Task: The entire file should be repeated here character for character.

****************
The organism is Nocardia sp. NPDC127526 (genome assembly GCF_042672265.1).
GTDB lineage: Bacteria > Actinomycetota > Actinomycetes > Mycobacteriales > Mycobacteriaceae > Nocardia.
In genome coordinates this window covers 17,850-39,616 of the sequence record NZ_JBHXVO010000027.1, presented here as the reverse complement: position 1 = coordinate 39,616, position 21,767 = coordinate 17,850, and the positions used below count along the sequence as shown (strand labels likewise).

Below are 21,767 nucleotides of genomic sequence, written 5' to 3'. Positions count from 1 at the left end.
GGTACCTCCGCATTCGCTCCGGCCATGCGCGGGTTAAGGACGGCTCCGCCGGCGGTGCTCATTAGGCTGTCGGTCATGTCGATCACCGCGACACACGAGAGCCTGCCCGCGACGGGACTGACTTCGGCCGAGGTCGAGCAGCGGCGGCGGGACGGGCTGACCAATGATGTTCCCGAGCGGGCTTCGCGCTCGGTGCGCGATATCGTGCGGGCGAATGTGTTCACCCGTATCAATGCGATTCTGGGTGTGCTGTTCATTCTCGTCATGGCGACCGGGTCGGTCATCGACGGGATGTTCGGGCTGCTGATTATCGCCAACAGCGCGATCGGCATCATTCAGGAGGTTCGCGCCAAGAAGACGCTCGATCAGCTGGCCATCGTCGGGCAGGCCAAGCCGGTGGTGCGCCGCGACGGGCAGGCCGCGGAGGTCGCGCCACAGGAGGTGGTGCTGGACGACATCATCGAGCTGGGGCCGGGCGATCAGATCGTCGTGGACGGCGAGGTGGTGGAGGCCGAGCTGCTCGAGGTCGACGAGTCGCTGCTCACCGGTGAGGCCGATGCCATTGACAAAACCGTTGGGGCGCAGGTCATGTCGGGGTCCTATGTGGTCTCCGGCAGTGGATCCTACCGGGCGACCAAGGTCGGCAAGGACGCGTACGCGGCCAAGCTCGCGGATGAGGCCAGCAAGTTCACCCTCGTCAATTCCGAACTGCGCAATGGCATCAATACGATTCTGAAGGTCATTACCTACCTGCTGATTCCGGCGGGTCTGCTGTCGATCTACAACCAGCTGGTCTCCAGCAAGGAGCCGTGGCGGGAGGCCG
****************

The organism is Nocardia sp. NPDC127526 (genome assembly GCF_042672265.1).
GTDB lineage: Bacteria > Actinomycetota > Actinomycetes > Mycobacteriales > Mycobacteriaceae > Nocardia.
In genome coordinates this window covers 17,850-39,616 of the sequence record NZ_JBHXVO010000027.1, presented here as the reverse complement: position 1 = coordinate 39,616, position 21,767 = coordinate 17,850, and the positions used below count along the sequence as shown (strand labels likewise).

Below are 21,767 nucleotides of genomic sequence, written 5' to 3'. Positions count from 1 at the left end.
GGTACCTCCGCATTCGCTCCGGCCATGCGCGGGTTAAGGACGGCTCCGCCGGCGGTGCTCATTAGGCTGTCGGTCATGTCGATCACCGCGACACACGAGAGCCTGCCCGCGACGGGACTGACTTCGGCCGAGGTCGAGCAGCGGCGGCGGGACGGGCTGACCAATGATGTTCCCGAGCGGGCTTCGCGCTCGGTGCGCGATATCGTGCGGGCGAATGTGTTCACCCGTATCAATGCGATTCTGGGTGTGCTGTTCATTCTCGTCATGGCGACCGGGTCGGTCATCGACGGGATGTTCGGGCTGCTGATTATCGCCAACAGCGCGATCGGCATCATTCAGGAGGTTCGCGCCAAGAAGACGCTCGATCAGCTGGCCATCGTCGGGCAGGCCAAGCCGGTGGTGCGCCGCGACGGGCAGGCCGCGGAGGTCGCGCCACAGGAGGTGGTGCTGGACGACATCATCGAGCTGGGGCCGGGCGATCAGATCGTCGTGGACGGCGAGGTGGTGGAGGCCGAGCTGCTCGAGGTCGACGAGTCGCTGCTCACCGGTGAGGCCGATGCCATTGACAAAACCGTTGGGGCGCAGGTCATGTCGGGGTCCTATGTGGTCTCCGGCAGTGGATCCTACCGGGCGACCAAGGTCGGCAAGGACGCGTACGCGGCCAAGCTCGCGGATGAGGCCAGCAAGTTCACCCTCGTCAATTCCGAACTGCGCAATGGCATCAATACGATTCTGAAGGTCATTACCTACCTGCTGATTCCGGCGGGTCTGCTGTCGATCTACAACCAGCTGGTCTCCAGCAAGGAGCCGTGGCGGGAGGCCG